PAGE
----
I’m not much for nostalgia.
This is something of an ingrained predilection, but it’s also reinforced by – to the best of my admittedly meagre ability – conscious effort and repeated practice. How else can a young man go forward in this world, if he isn’t looking to the future?
So it is that I wasn’t particularly looking forward to Top Gun: Maverick starring Tom Cruise. In fact, I had every intention of skipping over it entirely, like I do with 99% of popular culture. So it’s not that I have anything against the formulaic action movie genre in general, nor the wash-rinse-repeat Tom Cruise in particular, but they’re both at best neutral in my book. Fine enough on their own terms but hardly worth crossing the street for. But when your aging and really rather saintly father-in-law gets about as excited as a schoolboy and invites you out for a matinee with a few other gents in the extended family, you go! Even when it’s one of the most beautiful weekend afternoons of the summer and you’d probably rather be out for a bike ride with your own children… But when duty calls, it calls.
Which brings us neatly to this Top Gun sequel (don’t call it a “remake”). Thirty-six years after the original, Maverick is back and better than ever as a reckless yet unbeatable fighter pilot who just refuses to quit. Faced with geopolitical enemies from without and bureaucratic enemies from within, Mav (played by Tiny Tom) must prove himself the ageless wonder against a fresh crop of recruits. With charisma, athleticism, and sincere emotional appeal, the legend doesn’t fail to disappoint. Between bouts of light humour and even lighter romance, the frequent dogfighting scenes that energized the film were delightfully intense, blending pitch-perfect soundtracks with metaverse-esque cinematic impact.i Sure, surviving multiple fighter jet ejections at Mach 10 is unlikely, even moreso that they’re all walked away from, but these were well within the realm of reason for the audience to believe. As was the very “inclusive” cast surrounding Maverick. Indeed, the film paints the picture of a very different (read: colourful and gender-balanced) America than the hegemonic white male-dominated killing machine of two generations ago, but that’s hardly off the mark for the times.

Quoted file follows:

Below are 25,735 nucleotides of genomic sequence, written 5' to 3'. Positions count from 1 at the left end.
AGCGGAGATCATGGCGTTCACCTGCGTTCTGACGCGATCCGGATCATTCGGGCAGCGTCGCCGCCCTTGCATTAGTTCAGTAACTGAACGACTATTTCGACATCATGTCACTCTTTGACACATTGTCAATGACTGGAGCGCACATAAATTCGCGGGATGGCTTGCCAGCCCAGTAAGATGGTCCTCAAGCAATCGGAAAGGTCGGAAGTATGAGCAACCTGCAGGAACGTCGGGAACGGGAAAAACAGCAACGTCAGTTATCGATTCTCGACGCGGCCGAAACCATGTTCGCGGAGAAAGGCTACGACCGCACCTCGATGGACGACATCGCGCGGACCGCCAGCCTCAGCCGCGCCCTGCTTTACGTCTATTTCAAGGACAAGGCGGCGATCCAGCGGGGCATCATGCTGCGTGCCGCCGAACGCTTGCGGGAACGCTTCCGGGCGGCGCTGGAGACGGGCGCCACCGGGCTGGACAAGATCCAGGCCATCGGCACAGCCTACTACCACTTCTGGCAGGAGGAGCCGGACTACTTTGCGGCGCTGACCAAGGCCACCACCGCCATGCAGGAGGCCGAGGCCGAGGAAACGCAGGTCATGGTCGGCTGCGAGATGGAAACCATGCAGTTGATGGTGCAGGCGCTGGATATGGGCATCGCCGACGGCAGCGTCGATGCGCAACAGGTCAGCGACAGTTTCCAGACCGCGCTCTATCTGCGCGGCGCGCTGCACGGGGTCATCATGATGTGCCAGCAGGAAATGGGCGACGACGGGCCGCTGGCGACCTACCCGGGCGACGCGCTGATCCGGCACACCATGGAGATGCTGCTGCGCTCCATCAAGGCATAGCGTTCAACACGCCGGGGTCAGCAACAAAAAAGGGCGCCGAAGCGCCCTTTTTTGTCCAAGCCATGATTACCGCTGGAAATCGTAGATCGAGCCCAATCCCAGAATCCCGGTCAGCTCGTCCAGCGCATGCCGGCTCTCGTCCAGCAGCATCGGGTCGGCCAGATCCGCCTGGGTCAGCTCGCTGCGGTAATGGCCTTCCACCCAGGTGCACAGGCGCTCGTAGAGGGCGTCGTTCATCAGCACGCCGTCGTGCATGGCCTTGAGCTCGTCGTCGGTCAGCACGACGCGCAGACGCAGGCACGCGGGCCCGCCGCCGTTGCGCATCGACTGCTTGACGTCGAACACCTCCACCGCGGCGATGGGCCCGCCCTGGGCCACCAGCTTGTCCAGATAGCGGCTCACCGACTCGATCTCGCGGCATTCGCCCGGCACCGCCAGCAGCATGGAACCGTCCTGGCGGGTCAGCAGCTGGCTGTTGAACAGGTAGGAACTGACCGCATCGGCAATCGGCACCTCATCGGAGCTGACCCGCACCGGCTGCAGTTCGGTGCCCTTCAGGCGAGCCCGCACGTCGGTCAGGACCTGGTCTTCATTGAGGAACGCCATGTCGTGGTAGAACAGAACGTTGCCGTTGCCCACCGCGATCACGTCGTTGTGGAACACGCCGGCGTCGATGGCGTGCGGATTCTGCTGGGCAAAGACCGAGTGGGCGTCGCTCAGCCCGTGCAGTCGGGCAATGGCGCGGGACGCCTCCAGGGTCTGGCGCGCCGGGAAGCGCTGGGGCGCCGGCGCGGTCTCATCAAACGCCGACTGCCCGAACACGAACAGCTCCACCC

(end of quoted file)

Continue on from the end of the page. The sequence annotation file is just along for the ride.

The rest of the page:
What was much more jarring was the crystal clear message that the US Armed Forces in general and US Navy are particular is now entering combat scenarios where they expect to be AT A TECHNOLOGICAL DISADVANTAGE! This is nearly impossible to underscore enough. For the entire living memory of everyone on this planet, the United States has been in such a dominating technological position that it could (and did) act with impunity against lesser militaries (and civilians). Yet here we are in 2022 with a Pentagon-funded propaganda movie openly advertising its weakness and inferiority on the battlefield, suggesting outright that “it’s not the plane, it’s the pilot” and “this old girl still has some fight left in her.” These are perfectly factual assertion in many ways, and equally digestible assertions for most citizens in most countries in history to process, but for the bottle-fed, kid-gloved LinkedIn Marketing Ho generation of millennials and gen z’s, it must sound horrible: like nails on a chalkboard remixed with blind goats being slaughtered with very dull knives. It must sound impossible. And yet here we are.
This is an important sociological evolution to observe. Leaving aside the quality of the filmmaking,ii the care and attention of the scripting and choreography, and the tasteful script writing that nodded to the past without dwelling on it, what was truly remarkable was the psychological territory ceded. Instead of competing toe-to-toe against the rogue enemy state’s fifth-generation fighter jets with its own (stillborn) F35s, Maverick & co. take to the skies in 1980s-era F/A-18s!!!! So the battle comes down to human limits.
Then there’s the mainstream bloodthirst bubbling beneath the surface of not only this film but its box office success. Of course we know that Obama’s “Red Line” in Syria was a farce, but will Trump be so unwilling to wage all-out war come 2024? Top Gun: Maverick reminds us just how much closer we all are to large-scale global conflicts between advanced militaries. Whether the battlefield is Central Europe or Taiwan or both, we’re quite likely to see considerable blood shed in the next decade. And it won’t be nearly as pristine and spotless as this film. No real life could be — much less war.
When those terrible days come, I might even just allow myself a little nostalgia for the relatively peaceful times of summer 2022.
Happy Canada Day and Happy American Independence Day to all celebrating. God bless.
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- Screen X really is quite something! Out of the 2ish hour runtime of the film, about half of it featured second and third film projectors to expand the screen in triangular extensions that followed the rise of the theatre, expanding the periphery to more than doubling the perceived width of the action. It was seriously impressive! Would recommend. ↩
- The take-home impression was just how goddam clean everything was. Singapore isn’t as spotless as this movie was. Given the dirt, grime, and pain of typical wars and military training exercises, you’d think that Cruise et al. had been immaculately conceived, which it turns out was one of the subliminal themes. Complete with Christ-like resurrection, the undercurrent of this rather “Christian” film was all too clear. Lest we forget the principles and precepts upon which the flag was erected! ↩